Dr. John C. McManus, September Hope: The American Side of a Bridge Too Far

Review of September Hope: The American Side of a Bridge Too Far
By Dr. John C McManus
Published by New American Library in 2012
512 Pages

Anyone familiar with the phrase “a bridge too far” may look at this book and think that maybe enough has been written about Operation Market-Garden.  But, as Dr. McManus points out in his preface, despite the large amount of work on this piece of WWII history, very little focuses exclusively on the American part of the operation.   Cornelius Ryan’s seminal work heavily focuses on the British perspective and to a lesser extent the German.  Max Hastings also focuses more on the British parts.  The reason for all that attention is the great deal of interest in the “last stand” drama of the Red Devils at Arnhem.  But even Stephen Ambrose who wrote so much of US feats in Europe only includes Market-Garden as part of his examinations of the European campaign.  So, once thought through, McManus has in fact filled a grievous void.

And he has filled it with an outstanding work.  September Hope is a fantastic blend of operational analysis and personal stories.  It gives a good idea of both what happened and what it was like to be there.

His analysis is in praise of American soldiers by virtue of its focus, but otherwise remains objective, and pulls no punches with the operational mistakes. Although, most of these mistakes were not made by the Americans, but were imposed by Field Marshal Montgomery.  McManus’ criticism of Monty is frequent and valid, as any defense or excuse of Montgomery has to be seen as revisionism for revisionism’s sake.  McManus’ criticism is well founded and defended, and in line with most works on the subject.

But the operational analysis, while fascinating in its focus on the US perspective, is not the soul of the book. The personal stories of heroism, tragedy, and humor pull the reader into the book and make it real.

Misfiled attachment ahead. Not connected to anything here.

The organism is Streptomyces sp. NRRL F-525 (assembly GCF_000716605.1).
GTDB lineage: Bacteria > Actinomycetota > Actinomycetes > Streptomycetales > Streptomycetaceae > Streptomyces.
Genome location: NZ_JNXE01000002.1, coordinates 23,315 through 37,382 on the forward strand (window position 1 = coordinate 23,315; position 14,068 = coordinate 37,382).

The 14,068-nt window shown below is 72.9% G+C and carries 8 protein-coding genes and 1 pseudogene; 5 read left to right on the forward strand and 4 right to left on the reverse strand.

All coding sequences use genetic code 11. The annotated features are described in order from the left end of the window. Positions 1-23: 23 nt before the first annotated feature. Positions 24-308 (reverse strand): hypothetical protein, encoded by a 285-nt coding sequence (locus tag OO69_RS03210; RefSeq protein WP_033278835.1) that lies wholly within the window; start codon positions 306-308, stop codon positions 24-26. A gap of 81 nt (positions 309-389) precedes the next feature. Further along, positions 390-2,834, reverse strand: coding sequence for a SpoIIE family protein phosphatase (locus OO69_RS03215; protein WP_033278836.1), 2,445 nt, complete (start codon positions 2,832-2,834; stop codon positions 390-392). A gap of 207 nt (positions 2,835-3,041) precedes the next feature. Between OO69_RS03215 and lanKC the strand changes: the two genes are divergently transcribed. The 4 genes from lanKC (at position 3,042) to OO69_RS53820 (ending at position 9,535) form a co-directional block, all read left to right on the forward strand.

Interestingly, he also devotes a chapter to the US involvement of the clearing of the Scheldt Estuary, of which very little has been written.  His contribution is invaluable almost just for this inclusion.

Perhaps most importantly, September Hope is an easy and enjoyable read.  The perfect combination of interesting and informative for those familiar with Market-Garden, and just as interesting and accessible for those who may have never read a book on military history.  His operational analysis does not bog down in technicalities, and the personal stories add real life drama and excitement.  While it seems a dichotomy, his book is both pleasurable and comprehensive.

The only criticism one may find is that if one is well read on Market-Garden, they will see use of some of the same source material and interviews used by Ryan and Ambrose, and from biographies of Donald Burgett and others. But there is enough new and fresh material to still keep your interest.

September Hope is highly recommended if for no other reason than that the focus it has on US perspectives makes it stand out among other books on the subject. His use of personal stories makes it interesting for the beginning military historian, or anyone interested in the effect of war on the human condition.

Reviewed by Chris Ketcherside

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